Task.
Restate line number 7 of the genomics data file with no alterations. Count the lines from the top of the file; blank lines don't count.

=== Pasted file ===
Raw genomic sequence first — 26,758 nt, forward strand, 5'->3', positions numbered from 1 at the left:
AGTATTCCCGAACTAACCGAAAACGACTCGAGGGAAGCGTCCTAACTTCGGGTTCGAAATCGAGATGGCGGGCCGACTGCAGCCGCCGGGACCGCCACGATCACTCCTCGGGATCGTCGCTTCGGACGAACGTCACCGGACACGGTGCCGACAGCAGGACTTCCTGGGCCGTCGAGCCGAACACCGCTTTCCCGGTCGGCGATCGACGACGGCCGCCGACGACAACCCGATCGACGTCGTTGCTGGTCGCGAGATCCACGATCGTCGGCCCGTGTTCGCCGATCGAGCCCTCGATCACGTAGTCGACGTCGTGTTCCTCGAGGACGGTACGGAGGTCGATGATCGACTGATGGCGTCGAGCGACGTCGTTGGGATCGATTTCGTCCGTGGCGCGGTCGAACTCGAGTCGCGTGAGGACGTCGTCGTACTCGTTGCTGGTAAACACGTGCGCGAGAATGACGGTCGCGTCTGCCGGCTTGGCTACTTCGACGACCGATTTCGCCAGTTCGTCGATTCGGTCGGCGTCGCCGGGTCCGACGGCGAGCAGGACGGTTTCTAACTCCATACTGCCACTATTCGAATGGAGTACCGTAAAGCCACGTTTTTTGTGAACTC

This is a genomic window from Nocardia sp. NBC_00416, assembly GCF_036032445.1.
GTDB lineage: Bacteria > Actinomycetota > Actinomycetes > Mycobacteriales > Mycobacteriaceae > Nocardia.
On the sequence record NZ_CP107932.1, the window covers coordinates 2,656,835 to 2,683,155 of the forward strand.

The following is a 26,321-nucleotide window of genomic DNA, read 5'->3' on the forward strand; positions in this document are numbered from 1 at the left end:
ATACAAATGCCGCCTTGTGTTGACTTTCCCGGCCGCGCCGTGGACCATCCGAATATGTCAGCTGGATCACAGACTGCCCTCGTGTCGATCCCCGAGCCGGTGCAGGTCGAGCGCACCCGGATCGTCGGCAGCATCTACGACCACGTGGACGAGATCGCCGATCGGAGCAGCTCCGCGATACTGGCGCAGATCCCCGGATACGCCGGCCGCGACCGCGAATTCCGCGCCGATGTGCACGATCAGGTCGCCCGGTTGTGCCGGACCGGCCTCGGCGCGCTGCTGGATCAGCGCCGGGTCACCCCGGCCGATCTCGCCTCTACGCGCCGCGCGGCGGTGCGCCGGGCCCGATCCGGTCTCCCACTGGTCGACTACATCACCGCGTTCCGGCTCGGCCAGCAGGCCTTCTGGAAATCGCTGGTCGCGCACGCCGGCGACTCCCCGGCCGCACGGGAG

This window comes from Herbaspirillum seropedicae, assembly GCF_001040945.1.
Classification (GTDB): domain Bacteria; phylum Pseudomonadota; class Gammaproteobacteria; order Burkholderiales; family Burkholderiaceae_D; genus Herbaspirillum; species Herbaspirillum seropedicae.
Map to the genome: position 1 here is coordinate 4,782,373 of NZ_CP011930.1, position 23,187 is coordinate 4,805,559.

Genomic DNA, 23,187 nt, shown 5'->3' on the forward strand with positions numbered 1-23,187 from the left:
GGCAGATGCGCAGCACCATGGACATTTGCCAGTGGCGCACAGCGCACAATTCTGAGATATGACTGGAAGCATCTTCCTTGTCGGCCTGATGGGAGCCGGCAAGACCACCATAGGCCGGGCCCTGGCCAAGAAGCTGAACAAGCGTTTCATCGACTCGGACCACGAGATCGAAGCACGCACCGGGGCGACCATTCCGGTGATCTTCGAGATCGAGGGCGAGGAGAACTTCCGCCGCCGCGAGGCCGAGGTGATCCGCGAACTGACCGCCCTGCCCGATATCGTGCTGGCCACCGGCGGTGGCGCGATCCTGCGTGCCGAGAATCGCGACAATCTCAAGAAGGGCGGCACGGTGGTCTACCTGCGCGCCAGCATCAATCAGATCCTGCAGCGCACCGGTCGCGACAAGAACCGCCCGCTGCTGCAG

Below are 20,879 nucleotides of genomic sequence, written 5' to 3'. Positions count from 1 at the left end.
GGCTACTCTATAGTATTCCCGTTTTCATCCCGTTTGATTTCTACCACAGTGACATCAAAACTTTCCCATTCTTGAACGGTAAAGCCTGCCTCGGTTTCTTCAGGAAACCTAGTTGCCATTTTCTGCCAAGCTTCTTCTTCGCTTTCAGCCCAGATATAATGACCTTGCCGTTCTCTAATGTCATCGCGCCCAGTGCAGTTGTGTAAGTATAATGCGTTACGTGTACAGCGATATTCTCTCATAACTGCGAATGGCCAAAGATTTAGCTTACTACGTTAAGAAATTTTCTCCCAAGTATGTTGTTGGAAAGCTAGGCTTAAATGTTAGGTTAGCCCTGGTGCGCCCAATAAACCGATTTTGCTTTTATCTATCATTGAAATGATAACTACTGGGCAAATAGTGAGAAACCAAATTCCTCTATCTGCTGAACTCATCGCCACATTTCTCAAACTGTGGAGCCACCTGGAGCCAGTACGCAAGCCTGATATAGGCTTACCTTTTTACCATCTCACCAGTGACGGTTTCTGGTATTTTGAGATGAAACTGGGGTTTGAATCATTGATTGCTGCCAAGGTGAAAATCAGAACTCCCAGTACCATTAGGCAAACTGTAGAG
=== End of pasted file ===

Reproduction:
ATACAAATGCCGCCTTGTGTTGACTTTCCCGGCCGCGCCGTGGACCATCCGAATATGTCAGCTGGATCACAGACTGCCCTCGTGTCGATCCCCGAGCCGGTGCAGGTCGAGCGCACCCGGATCGTCGGCAGCATCTACGACCACGTGGACGAGATCGCCGATCGGAGCAGCTCCGCGATACTGGCGCAGATCCCCGGATACGCCGGCCGCGACCGCGAATTCCGCGCCGATGTGCACGATCAGGTCGCCCGGTTGTGCCGGACCGGCCTCGGCGCGCTGCTGGATCAGCGCCGGGTCACCCCGGCCGATCTCGCCTCTACGCGCCGCGCGGCGGTGCGCCGGGCCCGATCCGGTCTCCCACTGGTCGACTACATCACCGCGTTCCGGCTCGGCCAGCAGGCCTTCTGGAAATCGCTGGTCGCGCACGCCGGCGACTCCCCGGCCGCACGGGAG